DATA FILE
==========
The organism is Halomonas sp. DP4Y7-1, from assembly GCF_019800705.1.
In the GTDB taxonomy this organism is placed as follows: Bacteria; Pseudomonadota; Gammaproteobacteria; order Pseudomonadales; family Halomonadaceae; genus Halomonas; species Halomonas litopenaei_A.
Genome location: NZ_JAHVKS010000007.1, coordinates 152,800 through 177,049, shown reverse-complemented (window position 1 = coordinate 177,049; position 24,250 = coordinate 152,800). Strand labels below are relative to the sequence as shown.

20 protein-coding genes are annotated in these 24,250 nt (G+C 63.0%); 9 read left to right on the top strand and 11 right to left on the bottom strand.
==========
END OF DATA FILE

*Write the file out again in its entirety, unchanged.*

The organism is Halomonas sp. DP4Y7-1, from assembly GCF_019800705.1.
In the GTDB taxonomy this organism is placed as follows: Bacteria; Pseudomonadota; Gammaproteobacteria; order Pseudomonadales; family Halomonadaceae; genus Halomonas; species Halomonas litopenaei_A.
Genome location: NZ_JAHVKS010000007.1, coordinates 152,800 through 177,049, shown reverse-complemented (window position 1 = coordinate 177,049; position 24,250 = coordinate 152,800). Strand labels below are relative to the sequence as shown.

20 protein-coding genes are annotated in these 24,250 nt (G+C 63.0%); 9 read left to right on the top strand and 11 right to left on the bottom strand.